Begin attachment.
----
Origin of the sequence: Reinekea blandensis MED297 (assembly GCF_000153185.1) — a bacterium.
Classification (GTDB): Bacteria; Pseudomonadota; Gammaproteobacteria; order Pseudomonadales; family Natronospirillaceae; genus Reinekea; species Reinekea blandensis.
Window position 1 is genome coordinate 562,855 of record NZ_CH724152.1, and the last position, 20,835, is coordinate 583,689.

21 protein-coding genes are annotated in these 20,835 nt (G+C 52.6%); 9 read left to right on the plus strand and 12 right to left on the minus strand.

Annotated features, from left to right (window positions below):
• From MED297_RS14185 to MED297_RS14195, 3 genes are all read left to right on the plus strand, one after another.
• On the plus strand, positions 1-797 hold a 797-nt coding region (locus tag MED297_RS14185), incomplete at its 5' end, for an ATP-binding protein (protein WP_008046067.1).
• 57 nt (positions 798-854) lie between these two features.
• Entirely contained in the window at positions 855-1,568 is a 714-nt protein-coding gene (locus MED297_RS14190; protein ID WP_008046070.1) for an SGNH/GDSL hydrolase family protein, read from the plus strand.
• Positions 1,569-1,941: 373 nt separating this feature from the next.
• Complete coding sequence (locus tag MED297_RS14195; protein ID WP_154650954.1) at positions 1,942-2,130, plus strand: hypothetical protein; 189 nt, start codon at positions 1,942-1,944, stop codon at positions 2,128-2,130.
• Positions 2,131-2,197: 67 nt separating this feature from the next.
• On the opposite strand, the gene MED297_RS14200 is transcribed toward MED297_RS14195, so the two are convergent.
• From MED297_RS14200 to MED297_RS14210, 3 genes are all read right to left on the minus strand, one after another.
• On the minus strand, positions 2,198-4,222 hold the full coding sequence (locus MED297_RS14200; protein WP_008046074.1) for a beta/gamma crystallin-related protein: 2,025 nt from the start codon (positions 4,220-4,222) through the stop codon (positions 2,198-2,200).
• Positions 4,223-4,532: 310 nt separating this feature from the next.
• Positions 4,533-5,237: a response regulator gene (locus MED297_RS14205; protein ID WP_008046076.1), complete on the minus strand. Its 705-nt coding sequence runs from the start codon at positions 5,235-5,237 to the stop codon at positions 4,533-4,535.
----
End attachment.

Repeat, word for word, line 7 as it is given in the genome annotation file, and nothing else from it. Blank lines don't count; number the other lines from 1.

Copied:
• On the plus strand, positions 1-797 hold a 797-nt coding region (locus tag MED297_RS14185), incomplete at its 5' end, for an ATP-binding protein (protein WP_008046067.1).